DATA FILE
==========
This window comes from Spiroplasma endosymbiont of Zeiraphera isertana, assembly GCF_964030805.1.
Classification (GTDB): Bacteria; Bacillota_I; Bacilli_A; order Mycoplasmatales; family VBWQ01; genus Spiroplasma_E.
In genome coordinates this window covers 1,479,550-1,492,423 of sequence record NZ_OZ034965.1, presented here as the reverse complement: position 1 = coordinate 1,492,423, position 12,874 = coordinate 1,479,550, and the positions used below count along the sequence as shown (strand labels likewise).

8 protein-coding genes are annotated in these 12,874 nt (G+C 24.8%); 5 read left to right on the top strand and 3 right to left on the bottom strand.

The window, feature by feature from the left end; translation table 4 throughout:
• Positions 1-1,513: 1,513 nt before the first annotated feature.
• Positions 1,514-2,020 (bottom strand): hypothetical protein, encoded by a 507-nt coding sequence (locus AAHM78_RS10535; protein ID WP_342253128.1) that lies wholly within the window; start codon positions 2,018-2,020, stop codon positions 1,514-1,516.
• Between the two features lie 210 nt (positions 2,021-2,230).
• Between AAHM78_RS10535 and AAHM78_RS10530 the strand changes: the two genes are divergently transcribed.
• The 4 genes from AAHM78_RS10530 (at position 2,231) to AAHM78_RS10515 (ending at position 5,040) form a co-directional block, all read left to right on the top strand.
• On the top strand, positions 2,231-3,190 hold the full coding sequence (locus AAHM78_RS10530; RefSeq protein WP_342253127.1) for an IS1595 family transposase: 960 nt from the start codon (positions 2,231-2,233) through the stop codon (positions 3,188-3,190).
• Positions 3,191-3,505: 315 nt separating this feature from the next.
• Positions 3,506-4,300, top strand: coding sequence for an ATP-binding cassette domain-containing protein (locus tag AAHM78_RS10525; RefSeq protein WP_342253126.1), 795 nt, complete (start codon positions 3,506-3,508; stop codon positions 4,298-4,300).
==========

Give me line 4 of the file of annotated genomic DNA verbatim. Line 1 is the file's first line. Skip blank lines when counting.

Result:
8 protein-coding genes are annotated in these 12,874 nt (G+C 24.8%); 5 read left to right on the top strand and 3 right to left on the bottom strand.